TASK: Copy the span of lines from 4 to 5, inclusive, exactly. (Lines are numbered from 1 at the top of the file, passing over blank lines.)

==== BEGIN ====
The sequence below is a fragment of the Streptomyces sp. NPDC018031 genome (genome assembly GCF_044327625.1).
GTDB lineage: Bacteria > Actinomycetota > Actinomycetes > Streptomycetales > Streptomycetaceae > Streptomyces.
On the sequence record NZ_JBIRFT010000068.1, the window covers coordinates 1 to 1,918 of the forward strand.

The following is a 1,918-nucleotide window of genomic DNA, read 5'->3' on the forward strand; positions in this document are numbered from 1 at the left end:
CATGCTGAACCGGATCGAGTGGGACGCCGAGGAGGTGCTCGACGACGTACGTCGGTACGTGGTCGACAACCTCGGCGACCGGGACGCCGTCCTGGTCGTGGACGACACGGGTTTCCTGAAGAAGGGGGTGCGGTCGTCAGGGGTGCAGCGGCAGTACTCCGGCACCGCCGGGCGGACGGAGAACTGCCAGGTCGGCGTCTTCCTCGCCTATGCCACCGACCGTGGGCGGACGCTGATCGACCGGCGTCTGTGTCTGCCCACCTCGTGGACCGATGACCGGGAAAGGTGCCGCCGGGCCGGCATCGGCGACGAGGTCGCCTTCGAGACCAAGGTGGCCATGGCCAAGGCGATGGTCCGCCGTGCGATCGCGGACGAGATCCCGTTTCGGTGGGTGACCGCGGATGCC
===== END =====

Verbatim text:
The following is a 1,918-nucleotide window of genomic DNA, read 5'->3' on the forward strand; positions in this document are numbered from 1 at the left end:
CATGCTGAACCGGATCGAGTGGGACGCCGAGGAGGTGCTCGACGACGTACGTCGGTACGTGGTCGACAACCTCGGCGACCGGGACGCCGTCCTGGTCGTGGACGACACGGGTTTCCTGAAGAAGGGGGTGCGGTCGTCAGGGGTGCAGCGGCAGTACTCCGGCACCGCCGGGCGGACGGAGAACTGCCAGGTCGGCGTCTTCCTCGCCTATGCCACCGACCGTGGGCGGACGCTGATCGACCGGCGTCTGTGTCTGCCCACCTCGTGGACCGATGACCGGGAAAGGTGCCGCCGGGCCGGCATCGGCGACGAGGTCGCCTTCGAGACCAAGGTGGCCATGGCCAAGGCGATGGTCCGCCGTGCGATCGCGGACGAGATCCCGTTTCGGTGGGTGACCGCGGATGCC